AwkwardFampic2

I see a grandmother with her hand on her grandson’s neck. They are dressed for a formal occasion, a Communion, a Bar Mitzvah, perhaps a wedding. Her corsage says wedding but I cannot be sure. The background suggests there is a hired photographer with backdrop, props, and lights taking the picture. I assume it is Grandma because both she and the boy have reddish hair, there is that age difference, and there seems to be a close relationship between them. Grandma’s red fingernails draw attention to her quasi-grip on the young boy’s neck. That is the funny part of the image for me, her hand like a ventriloquist’s, holding his dummy.

This is likely an outtake that survived. Had her fingers not been right there, we could have read this quite differently. Perhaps the one chosen from the contact sheets by the family had her hand behind the boy.  But this one made the list of Awkward Family Photos.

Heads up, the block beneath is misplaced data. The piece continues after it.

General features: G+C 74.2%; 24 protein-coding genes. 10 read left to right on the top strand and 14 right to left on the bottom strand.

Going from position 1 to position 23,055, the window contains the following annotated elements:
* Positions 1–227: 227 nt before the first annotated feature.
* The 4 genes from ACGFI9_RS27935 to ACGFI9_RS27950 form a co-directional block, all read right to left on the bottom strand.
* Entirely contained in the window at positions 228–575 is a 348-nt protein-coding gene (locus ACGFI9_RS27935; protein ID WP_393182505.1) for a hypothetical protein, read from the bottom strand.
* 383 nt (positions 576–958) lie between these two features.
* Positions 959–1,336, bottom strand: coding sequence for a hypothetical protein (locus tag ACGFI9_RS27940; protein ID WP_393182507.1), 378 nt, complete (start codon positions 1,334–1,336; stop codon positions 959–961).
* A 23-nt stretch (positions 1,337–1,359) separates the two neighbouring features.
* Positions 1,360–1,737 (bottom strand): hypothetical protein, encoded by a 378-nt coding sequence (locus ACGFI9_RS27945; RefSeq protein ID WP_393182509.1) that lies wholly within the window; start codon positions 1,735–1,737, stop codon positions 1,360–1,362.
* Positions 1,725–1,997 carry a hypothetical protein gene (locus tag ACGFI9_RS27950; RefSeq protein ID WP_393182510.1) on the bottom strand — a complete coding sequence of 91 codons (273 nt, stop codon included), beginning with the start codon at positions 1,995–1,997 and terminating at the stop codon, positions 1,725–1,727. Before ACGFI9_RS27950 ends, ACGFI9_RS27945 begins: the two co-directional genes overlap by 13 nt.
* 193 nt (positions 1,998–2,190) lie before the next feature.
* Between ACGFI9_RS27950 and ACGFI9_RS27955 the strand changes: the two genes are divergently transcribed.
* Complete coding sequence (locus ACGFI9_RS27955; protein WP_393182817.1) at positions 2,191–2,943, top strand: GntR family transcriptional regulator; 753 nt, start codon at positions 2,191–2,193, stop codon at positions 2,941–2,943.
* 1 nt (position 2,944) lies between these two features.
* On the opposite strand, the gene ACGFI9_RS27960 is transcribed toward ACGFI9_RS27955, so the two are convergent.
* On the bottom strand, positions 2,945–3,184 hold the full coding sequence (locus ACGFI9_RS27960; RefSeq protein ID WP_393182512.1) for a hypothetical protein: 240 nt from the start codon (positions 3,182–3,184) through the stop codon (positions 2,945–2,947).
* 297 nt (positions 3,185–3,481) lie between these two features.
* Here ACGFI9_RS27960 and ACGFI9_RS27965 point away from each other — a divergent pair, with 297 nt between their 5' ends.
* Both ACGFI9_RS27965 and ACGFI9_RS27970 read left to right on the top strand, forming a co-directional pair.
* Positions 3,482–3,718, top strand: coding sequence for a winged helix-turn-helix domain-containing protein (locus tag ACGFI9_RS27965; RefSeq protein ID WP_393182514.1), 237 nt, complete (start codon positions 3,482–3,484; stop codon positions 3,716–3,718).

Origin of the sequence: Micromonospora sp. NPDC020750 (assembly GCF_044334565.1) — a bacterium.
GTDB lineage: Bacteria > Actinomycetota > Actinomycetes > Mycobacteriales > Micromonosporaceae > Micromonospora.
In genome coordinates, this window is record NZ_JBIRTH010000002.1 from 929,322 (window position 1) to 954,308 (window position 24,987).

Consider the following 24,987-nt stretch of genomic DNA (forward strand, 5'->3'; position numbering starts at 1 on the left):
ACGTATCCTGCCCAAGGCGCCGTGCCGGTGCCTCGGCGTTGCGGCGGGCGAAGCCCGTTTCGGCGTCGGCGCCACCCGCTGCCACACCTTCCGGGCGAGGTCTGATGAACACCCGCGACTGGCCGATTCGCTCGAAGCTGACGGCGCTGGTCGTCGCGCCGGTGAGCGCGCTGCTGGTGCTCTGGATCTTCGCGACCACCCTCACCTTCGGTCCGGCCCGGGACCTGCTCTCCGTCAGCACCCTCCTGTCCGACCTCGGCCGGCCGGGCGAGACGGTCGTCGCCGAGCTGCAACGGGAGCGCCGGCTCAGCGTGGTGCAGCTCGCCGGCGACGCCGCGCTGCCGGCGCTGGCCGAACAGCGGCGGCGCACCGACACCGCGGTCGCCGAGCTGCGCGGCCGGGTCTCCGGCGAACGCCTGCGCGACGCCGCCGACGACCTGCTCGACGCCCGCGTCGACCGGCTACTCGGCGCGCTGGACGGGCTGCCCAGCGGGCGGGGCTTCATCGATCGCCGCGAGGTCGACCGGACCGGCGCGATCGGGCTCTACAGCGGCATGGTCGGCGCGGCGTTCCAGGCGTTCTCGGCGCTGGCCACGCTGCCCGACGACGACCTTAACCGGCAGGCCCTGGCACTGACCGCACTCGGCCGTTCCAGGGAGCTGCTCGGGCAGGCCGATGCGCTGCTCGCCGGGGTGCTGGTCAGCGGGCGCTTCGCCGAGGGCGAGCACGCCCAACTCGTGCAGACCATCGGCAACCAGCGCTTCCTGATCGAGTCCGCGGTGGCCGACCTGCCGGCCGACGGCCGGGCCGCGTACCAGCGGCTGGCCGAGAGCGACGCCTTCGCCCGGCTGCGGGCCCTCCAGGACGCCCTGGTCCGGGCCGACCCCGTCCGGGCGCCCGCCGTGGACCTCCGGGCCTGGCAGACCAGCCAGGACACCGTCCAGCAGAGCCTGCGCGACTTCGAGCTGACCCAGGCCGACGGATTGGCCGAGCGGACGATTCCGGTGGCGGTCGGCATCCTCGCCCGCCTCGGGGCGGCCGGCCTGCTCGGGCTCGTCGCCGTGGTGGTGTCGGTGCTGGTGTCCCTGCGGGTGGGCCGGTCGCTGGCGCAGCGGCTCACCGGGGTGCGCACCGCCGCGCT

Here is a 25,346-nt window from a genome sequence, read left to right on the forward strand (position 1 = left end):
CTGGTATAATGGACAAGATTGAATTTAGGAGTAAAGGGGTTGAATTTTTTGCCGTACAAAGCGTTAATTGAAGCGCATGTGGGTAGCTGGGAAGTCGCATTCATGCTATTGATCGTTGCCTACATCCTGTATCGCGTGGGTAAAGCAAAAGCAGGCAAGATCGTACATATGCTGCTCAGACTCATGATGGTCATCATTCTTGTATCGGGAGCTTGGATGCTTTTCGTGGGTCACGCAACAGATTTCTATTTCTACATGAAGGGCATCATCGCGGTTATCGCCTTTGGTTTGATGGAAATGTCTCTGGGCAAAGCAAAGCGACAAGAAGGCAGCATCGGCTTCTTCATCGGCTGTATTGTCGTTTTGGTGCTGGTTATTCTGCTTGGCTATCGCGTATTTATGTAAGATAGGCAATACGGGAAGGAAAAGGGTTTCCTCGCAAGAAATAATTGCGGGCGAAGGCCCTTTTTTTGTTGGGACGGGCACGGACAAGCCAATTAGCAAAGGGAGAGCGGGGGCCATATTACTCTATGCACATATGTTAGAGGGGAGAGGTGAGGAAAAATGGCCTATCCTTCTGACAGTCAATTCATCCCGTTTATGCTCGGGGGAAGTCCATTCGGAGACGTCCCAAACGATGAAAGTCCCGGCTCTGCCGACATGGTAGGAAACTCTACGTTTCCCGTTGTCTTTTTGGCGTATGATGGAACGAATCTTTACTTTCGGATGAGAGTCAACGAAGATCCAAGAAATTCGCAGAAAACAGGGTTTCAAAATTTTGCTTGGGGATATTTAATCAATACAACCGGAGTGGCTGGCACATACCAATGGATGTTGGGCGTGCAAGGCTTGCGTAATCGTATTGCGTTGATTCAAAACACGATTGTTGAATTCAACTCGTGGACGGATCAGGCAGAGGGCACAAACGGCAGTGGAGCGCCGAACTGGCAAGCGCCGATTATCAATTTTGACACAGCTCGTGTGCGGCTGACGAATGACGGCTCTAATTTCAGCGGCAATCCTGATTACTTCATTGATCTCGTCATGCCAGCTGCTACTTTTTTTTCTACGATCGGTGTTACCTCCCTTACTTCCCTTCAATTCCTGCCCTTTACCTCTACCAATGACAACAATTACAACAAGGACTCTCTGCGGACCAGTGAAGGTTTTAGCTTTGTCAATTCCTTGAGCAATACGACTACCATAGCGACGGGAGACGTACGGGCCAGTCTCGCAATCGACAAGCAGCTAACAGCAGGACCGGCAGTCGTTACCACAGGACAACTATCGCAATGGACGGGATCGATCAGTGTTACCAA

Here is another one I like in that same list.

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The members of the family seem prepared with props, wigs, or expressions for the photographer, with one exception, the little girl with her fingers in her mouth. She is caught unready or unsure of what is even happening. Again, the sister or mother’s gesture pressing her two fingers on to the little girl’s shoulder seem to say, “Don’t Move.” The little girl looks a bit nervous, sucking on two fingers, and the balloon just looks sad. To me, to me.